The one thing truly new for television mixers in this recommendation is that, just as in cinema, the level control should be calibrated, then left alone for the duration of the mix. Most television mixers, including me, are accustomed to grabbing the monitor level control whenever we need to. How this plays out in real life will depend greatly on the mix engineer and whether they are comfortable leaving that level control alone. It may be helpful to remember that the goal of all this is to create consistency when producing content in any given room, regardless of size.

ATSC A/85 room categories and SPL recommendations (*see ATSC A/85:2013 for additional clarification) Achieving consistency in mixing and monitoring rooms requires proper speaker placement, as well as handling modes and other acoustic problems inside the room. A/85 addresses these issues in Annexes B and C, covering low-frequency modes, high-frequency absorption, minimizing reflections, monitor placement and monitor choice. It recommends a practically flat response curve for all rooms and suggests equalizing the system if necessary to achieve it.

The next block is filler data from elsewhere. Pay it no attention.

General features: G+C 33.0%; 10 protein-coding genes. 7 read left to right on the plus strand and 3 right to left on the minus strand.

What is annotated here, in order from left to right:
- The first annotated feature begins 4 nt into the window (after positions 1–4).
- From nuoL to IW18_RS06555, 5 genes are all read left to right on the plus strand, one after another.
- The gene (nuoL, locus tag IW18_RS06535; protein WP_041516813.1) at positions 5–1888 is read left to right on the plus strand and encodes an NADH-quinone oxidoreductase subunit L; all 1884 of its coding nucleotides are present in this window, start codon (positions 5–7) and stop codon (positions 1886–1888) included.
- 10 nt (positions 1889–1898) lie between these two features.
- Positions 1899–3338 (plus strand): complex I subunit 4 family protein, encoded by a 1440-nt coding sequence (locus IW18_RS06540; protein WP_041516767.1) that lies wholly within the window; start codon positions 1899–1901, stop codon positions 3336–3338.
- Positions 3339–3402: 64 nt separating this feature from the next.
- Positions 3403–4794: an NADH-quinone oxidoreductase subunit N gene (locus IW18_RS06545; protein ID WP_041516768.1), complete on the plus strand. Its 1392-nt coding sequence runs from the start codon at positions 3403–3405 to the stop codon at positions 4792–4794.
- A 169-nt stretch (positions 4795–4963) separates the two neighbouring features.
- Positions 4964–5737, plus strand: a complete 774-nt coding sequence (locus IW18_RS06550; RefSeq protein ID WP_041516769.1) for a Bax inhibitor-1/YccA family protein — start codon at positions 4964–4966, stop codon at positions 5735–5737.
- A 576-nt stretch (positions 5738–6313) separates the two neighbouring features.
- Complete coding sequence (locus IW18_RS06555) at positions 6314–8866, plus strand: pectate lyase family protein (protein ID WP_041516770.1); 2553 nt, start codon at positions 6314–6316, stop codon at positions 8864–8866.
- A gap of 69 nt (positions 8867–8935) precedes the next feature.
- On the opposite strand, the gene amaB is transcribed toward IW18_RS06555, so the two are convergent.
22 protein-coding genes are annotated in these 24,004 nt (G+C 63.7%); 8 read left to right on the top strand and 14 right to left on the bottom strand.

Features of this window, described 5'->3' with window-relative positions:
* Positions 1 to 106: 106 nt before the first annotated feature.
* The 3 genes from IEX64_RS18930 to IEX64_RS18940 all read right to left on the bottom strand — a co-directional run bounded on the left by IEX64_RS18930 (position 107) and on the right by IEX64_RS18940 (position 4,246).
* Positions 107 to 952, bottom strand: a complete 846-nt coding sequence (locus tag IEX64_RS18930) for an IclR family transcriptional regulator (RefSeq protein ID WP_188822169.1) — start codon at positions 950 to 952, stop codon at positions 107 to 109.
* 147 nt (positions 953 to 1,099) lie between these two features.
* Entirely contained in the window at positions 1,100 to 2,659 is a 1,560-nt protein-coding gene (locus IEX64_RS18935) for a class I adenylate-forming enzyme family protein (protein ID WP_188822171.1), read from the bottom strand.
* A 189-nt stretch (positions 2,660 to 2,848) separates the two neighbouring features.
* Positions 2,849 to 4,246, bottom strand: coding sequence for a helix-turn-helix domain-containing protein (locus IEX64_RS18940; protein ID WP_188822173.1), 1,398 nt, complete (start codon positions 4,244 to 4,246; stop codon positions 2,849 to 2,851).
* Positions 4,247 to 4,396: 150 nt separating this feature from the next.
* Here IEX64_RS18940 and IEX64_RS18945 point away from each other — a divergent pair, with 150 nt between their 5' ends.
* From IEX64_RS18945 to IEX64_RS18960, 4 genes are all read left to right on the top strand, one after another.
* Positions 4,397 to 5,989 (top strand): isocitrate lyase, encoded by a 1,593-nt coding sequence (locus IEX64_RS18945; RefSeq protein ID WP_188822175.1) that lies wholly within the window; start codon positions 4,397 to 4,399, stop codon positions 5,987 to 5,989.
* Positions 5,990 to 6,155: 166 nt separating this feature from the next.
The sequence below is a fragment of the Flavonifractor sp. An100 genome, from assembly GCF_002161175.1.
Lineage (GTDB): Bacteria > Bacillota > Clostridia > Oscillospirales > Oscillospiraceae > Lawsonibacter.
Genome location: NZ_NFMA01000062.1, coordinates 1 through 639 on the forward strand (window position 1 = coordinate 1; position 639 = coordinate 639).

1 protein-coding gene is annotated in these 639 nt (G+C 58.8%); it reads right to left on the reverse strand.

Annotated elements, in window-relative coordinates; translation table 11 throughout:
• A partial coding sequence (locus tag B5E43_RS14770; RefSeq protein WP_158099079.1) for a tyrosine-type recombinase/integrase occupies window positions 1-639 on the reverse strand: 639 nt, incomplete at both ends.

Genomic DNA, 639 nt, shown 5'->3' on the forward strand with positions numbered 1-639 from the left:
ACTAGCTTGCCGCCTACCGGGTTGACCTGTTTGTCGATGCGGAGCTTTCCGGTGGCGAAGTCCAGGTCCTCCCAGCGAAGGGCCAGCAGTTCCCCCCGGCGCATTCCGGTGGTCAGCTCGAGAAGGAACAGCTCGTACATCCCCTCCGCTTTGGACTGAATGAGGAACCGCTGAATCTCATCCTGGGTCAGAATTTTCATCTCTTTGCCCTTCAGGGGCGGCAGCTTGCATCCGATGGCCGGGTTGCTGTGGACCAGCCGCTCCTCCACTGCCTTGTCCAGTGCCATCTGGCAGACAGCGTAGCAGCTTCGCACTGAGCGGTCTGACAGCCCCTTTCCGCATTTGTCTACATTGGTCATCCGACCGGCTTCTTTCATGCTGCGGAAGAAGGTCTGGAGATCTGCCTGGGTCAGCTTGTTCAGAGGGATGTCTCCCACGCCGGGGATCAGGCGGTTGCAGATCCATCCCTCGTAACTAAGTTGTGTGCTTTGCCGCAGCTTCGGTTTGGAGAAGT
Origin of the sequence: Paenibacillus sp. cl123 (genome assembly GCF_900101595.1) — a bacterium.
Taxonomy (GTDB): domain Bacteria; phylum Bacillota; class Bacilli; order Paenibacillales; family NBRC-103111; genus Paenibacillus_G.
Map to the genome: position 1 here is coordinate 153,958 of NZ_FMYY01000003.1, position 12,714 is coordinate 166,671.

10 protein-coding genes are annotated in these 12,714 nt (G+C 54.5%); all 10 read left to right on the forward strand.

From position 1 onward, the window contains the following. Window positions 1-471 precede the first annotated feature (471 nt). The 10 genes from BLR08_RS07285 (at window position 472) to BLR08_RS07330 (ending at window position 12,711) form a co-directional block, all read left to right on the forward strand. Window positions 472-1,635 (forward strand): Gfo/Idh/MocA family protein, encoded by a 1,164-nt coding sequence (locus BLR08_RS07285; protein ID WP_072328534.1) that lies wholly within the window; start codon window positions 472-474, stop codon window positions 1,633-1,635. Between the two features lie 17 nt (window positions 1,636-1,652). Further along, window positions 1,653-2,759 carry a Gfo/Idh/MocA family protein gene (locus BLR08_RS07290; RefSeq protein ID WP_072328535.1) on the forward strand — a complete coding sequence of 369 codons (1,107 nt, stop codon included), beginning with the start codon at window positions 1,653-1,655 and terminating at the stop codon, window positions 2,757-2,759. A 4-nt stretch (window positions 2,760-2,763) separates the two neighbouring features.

However, I have found that it is better to deal with acoustic anomalies in the room before equalizing the system because modes and cancellations will continue to cause problems in the room until they are dealt with even if the system is equalized flat at the mix position.

As for which loudspeakers should be used for monitoring, the only real recommendation is that they should be “perfectly flat,” something that may prove difficult to achieve, but is certainly worth attempting. Even a perfectly flat monitor will not reproduce sound with a perfectly flat frequency response in a deficient room. A more realistic goal would be to install the best professional-level monitor with the flattest response available within the budget, then install these monitors throughout the facility.